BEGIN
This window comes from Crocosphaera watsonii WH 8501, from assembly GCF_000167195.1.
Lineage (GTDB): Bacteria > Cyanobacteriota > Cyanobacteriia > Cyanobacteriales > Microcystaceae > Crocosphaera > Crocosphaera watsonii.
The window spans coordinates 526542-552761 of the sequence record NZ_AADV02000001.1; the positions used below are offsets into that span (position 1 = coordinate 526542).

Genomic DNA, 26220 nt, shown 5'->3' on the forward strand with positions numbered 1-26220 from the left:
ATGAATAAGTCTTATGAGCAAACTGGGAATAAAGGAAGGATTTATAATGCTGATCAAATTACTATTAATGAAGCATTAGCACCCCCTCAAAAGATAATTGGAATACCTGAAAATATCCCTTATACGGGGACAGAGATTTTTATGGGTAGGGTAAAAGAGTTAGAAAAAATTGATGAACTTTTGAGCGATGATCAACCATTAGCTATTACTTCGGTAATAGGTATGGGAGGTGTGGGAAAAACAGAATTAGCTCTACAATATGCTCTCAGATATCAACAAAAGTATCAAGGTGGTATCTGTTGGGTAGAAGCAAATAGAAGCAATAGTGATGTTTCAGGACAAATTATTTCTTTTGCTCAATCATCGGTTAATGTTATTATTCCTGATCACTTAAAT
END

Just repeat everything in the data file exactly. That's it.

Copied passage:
This window comes from Crocosphaera watsonii WH 8501, from assembly GCF_000167195.1.
Lineage (GTDB): Bacteria > Cyanobacteriota > Cyanobacteriia > Cyanobacteriales > Microcystaceae > Crocosphaera > Crocosphaera watsonii.
The window spans coordinates 526542-552761 of the sequence record NZ_AADV02000001.1; the positions used below are offsets into that span (position 1 = coordinate 526542).

Genomic DNA, 26220 nt, shown 5'->3' on the forward strand with positions numbered 1-26220 from the left:
ATGAATAAGTCTTATGAGCAAACTGGGAATAAAGGAAGGATTTATAATGCTGATCAAATTACTATTAATGAAGCATTAGCACCCCCTCAAAAGATAATTGGAATACCTGAAAATATCCCTTATACGGGGACAGAGATTTTTATGGGTAGGGTAAAAGAGTTAGAAAAAATTGATGAACTTTTGAGCGATGATCAACCATTAGCTATTACTTCGGTAATAGGTATGGGAGGTGTGGGAAAAACAGAATTAGCTCTACAATATGCTCTCAGATATCAACAAAAGTATCAAGGTGGTATCTGTTGGGTAGAAGCAAATAGAAGCAATAGTGATGTTTCAGGACAAATTATTTCTTTTGCTCAATCATCGGTTAATGTTATTATTCCTGATCACTTAAAT